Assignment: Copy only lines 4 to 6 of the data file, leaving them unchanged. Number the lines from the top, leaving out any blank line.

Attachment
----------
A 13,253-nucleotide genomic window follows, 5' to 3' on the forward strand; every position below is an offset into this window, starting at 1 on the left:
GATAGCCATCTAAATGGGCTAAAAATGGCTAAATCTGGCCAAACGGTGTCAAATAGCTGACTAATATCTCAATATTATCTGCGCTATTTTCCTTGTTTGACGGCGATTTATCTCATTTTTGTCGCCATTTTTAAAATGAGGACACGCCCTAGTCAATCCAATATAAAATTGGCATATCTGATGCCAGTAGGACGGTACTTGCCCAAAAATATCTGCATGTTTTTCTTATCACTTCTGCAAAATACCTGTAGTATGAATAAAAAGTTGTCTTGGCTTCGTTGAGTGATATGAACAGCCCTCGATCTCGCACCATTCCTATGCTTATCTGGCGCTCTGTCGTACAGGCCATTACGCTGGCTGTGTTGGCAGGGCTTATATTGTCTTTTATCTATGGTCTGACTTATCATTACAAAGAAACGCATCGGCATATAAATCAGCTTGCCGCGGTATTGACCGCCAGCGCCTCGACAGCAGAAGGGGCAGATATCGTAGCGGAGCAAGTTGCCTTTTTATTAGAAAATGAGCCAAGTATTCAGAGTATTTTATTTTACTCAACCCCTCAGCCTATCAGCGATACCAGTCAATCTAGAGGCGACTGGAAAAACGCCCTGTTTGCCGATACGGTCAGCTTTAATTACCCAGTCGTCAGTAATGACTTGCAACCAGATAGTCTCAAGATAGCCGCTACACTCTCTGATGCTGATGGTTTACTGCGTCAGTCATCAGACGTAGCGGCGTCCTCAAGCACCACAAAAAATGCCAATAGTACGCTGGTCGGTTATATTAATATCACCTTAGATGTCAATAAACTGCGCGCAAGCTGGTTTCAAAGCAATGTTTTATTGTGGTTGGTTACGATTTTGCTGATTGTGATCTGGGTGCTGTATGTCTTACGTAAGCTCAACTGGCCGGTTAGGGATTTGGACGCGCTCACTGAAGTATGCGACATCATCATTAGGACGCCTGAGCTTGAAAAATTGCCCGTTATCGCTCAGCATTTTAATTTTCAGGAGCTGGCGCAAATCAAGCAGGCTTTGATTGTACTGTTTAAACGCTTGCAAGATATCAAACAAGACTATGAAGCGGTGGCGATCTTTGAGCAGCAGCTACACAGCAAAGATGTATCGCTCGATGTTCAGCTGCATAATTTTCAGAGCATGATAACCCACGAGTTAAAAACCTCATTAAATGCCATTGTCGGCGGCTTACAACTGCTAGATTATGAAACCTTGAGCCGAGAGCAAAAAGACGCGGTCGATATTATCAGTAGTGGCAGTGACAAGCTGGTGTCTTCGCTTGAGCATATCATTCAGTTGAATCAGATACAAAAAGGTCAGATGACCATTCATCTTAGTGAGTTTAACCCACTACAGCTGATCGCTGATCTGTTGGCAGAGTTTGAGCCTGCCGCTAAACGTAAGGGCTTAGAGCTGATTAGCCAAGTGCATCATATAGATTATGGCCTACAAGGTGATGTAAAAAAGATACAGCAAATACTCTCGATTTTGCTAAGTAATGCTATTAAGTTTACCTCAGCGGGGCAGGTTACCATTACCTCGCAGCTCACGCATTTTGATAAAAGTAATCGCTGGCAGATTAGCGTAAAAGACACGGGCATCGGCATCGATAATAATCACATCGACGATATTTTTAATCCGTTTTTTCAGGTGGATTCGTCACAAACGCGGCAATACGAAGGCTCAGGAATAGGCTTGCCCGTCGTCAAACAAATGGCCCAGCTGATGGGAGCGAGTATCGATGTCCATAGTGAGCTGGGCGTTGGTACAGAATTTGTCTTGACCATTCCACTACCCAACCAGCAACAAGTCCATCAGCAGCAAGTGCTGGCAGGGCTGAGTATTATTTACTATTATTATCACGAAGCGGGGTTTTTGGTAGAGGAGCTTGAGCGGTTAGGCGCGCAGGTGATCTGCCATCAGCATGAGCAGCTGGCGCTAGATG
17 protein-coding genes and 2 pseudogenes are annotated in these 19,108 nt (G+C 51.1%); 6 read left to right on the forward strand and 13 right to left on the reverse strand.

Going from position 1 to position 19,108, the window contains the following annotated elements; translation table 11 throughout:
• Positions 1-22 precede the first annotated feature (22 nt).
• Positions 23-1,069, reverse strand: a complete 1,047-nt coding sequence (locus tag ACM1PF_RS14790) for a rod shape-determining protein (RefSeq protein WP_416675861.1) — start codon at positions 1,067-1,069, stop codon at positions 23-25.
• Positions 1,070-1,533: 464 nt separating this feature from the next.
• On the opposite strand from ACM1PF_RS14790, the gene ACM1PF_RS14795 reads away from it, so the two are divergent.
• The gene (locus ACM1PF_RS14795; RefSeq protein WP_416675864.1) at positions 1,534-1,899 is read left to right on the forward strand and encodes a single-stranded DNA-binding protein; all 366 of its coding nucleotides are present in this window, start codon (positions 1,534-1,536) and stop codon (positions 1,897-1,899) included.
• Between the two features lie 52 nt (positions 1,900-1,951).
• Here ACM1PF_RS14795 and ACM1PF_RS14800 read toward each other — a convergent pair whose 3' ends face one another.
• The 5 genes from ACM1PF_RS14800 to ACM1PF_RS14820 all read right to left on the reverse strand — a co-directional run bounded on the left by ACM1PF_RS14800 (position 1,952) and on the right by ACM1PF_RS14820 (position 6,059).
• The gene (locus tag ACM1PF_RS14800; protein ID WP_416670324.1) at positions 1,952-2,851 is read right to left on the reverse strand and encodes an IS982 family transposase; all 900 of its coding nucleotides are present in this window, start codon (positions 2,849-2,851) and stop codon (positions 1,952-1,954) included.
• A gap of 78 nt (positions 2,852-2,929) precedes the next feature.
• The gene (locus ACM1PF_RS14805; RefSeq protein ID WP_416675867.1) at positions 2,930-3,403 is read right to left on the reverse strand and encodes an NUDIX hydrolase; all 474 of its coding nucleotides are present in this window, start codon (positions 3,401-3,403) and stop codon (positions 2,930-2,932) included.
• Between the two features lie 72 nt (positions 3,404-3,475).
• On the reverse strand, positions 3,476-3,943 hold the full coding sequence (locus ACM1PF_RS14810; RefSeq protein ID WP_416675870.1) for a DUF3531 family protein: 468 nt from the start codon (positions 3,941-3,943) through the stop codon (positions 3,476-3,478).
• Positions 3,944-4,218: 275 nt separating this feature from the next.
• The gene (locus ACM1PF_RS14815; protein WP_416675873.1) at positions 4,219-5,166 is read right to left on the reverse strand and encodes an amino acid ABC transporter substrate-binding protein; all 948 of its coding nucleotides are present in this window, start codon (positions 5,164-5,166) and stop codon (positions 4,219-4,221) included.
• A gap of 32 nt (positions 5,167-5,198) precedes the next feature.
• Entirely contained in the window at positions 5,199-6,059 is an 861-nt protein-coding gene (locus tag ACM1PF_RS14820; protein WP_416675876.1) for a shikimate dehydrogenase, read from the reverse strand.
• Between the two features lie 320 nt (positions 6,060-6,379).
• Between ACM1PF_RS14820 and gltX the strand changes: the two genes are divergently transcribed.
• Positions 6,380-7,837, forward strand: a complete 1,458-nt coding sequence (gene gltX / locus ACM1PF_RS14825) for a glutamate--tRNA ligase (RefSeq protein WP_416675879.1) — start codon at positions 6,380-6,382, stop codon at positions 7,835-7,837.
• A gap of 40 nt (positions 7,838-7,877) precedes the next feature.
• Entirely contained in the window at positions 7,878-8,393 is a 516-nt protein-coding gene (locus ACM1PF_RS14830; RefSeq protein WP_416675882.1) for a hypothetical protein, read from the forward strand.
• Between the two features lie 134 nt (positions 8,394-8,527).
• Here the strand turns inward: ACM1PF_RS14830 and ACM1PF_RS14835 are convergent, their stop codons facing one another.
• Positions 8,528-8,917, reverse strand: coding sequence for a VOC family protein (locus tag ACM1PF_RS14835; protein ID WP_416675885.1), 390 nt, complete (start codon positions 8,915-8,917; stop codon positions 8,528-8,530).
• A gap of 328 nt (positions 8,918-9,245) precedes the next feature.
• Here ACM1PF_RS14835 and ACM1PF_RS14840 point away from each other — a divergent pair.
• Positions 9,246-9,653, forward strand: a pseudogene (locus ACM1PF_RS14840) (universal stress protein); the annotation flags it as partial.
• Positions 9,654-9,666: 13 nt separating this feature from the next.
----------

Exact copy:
Going from position 1 to position 19,108, the window contains the following annotated elements; translation table 11 throughout:
• Positions 1-22 precede the first annotated feature (22 nt).
• Positions 23-1,069, reverse strand: a complete 1,047-nt coding sequence (locus tag ACM1PF_RS14790) for a rod shape-determining protein (RefSeq protein WP_416675861.1) — start codon at positions 1,067-1,069, stop codon at positions 23-25.